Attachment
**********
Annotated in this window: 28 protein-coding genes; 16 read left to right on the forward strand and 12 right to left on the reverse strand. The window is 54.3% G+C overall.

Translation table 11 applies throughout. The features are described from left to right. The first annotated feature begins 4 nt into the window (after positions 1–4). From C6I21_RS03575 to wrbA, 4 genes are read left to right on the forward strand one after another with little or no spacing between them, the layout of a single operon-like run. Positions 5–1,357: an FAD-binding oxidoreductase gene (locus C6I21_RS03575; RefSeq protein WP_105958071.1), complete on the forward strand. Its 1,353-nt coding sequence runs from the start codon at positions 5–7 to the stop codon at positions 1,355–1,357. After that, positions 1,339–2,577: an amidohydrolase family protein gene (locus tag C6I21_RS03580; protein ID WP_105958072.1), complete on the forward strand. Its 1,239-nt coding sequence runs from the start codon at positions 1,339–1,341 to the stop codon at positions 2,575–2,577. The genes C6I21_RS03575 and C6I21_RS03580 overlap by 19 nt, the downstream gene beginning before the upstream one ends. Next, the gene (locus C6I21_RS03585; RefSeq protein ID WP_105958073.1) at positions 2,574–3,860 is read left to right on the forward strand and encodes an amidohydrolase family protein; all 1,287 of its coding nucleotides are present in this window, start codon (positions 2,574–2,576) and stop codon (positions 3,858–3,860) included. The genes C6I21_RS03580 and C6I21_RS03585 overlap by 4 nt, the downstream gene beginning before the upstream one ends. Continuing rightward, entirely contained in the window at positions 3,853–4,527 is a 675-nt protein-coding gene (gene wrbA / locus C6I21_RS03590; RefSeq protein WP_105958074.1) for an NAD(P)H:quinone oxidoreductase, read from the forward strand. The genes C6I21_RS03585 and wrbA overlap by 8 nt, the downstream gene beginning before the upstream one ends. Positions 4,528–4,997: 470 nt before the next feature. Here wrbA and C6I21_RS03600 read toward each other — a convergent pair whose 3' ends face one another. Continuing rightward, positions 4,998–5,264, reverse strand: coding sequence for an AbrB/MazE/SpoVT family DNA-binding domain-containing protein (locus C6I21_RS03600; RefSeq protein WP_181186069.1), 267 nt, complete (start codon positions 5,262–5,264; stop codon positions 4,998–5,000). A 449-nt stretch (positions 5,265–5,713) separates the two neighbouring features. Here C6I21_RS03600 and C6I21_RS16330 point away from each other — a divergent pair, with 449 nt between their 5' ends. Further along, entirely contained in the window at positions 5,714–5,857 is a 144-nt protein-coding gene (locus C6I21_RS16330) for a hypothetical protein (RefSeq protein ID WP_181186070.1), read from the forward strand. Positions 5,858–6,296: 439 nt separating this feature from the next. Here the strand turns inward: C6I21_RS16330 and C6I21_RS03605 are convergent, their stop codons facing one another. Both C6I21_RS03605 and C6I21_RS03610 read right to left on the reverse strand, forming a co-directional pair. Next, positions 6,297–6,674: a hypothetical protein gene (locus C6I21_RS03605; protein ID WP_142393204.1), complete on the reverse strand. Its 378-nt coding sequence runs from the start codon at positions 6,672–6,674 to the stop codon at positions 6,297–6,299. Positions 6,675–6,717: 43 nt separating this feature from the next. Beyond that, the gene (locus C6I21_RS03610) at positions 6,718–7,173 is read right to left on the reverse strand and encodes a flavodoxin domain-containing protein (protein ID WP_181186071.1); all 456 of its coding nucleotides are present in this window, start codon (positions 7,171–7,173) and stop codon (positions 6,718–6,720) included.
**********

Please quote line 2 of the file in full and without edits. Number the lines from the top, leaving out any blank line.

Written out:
Translation table 11 applies throughout. The features are described from left to right. The first annotated feature begins 4 nt into the window (after positions 1–4). From C6I21_RS03575 to wrbA, 4 genes are read left to right on the forward strand one after another with little or no spacing between them, the layout of a single operon-like run. Positions 5–1,357: an FAD-binding oxidoreductase gene (locus C6I21_RS03575; RefSeq protein WP_105958071.1), complete on the forward strand. Its 1,353-nt coding sequence runs from the start codon at positions 5–7 to the stop codon at positions 1,355–1,357. After that, positions 1,339–2,577: an amidohydrolase family protein gene (locus tag C6I21_RS03580; protein ID WP_105958072.1), complete on the forward strand. Its 1,239-nt coding sequence runs from the start codon at positions 1,339–1,341 to the stop codon at positions 2,575–2,577. The genes C6I21_RS03575 and C6I21_RS03580 overlap by 19 nt, the downstream gene beginning before the upstream one ends. Next, the gene (locus C6I21_RS03585; RefSeq protein ID WP_105958073.1) at positions 2,574–3,860 is read left to right on the forward strand and encodes an amidohydrolase family protein; all 1,287 of its coding nucleotides are present in this window, start codon (positions 2,574–2,576) and stop codon (positions 3,858–3,860) included. The genes C6I21_RS03580 and C6I21_RS03585 overlap by 4 nt, the downstream gene beginning before the upstream one ends. Continuing rightward, entirely contained in the window at positions 3,853–4,527 is a 675-nt protein-coding gene (gene wrbA / locus C6I21_RS03590; RefSeq protein WP_105958074.1) for an NAD(P)H:quinone oxidoreductase, read from the forward strand. The genes C6I21_RS03585 and wrbA overlap by 8 nt, the downstream gene beginning before the upstream one ends. Positions 4,528–4,997: 470 nt before the next feature. Here wrbA and C6I21_RS03600 read toward each other — a convergent pair whose 3' ends face one another. Continuing rightward, positions 4,998–5,264, reverse strand: coding sequence for an AbrB/MazE/SpoVT family DNA-binding domain-containing protein (locus C6I21_RS03600; RefSeq protein WP_181186069.1), 267 nt, complete (start codon positions 5,262–5,264; stop codon positions 4,998–5,000). A 449-nt stretch (positions 5,265–5,713) separates the two neighbouring features. Here C6I21_RS03600 and C6I21_RS16330 point away from each other — a divergent pair, with 449 nt between their 5' ends. Further along, entirely contained in the window at positions 5,714–5,857 is a 144-nt protein-coding gene (locus C6I21_RS16330) for a hypothetical protein (RefSeq protein ID WP_181186070.1), read from the forward strand. Positions 5,858–6,296: 439 nt separating this feature from the next. Here the strand turns inward: C6I21_RS16330 and C6I21_RS03605 are convergent, their stop codons facing one another. Both C6I21_RS03605 and C6I21_RS03610 read right to left on the reverse strand, forming a co-directional pair. Next, positions 6,297–6,674: a hypothetical protein gene (locus C6I21_RS03605; protein ID WP_142393204.1), complete on the reverse strand. Its 378-nt coding sequence runs from the start codon at positions 6,672–6,674 to the stop codon at positions 6,297–6,299. Positions 6,675–6,717: 43 nt separating this feature from the next. Beyond that, the gene (locus C6I21_RS03610) at positions 6,718–7,173 is read right to left on the reverse strand and encodes a flavodoxin domain-containing protein (protein ID WP_181186071.1); all 456 of its coding nucleotides are present in this window, start codon (positions 7,171–7,173) and stop codon (positions 6,718–6,720) included.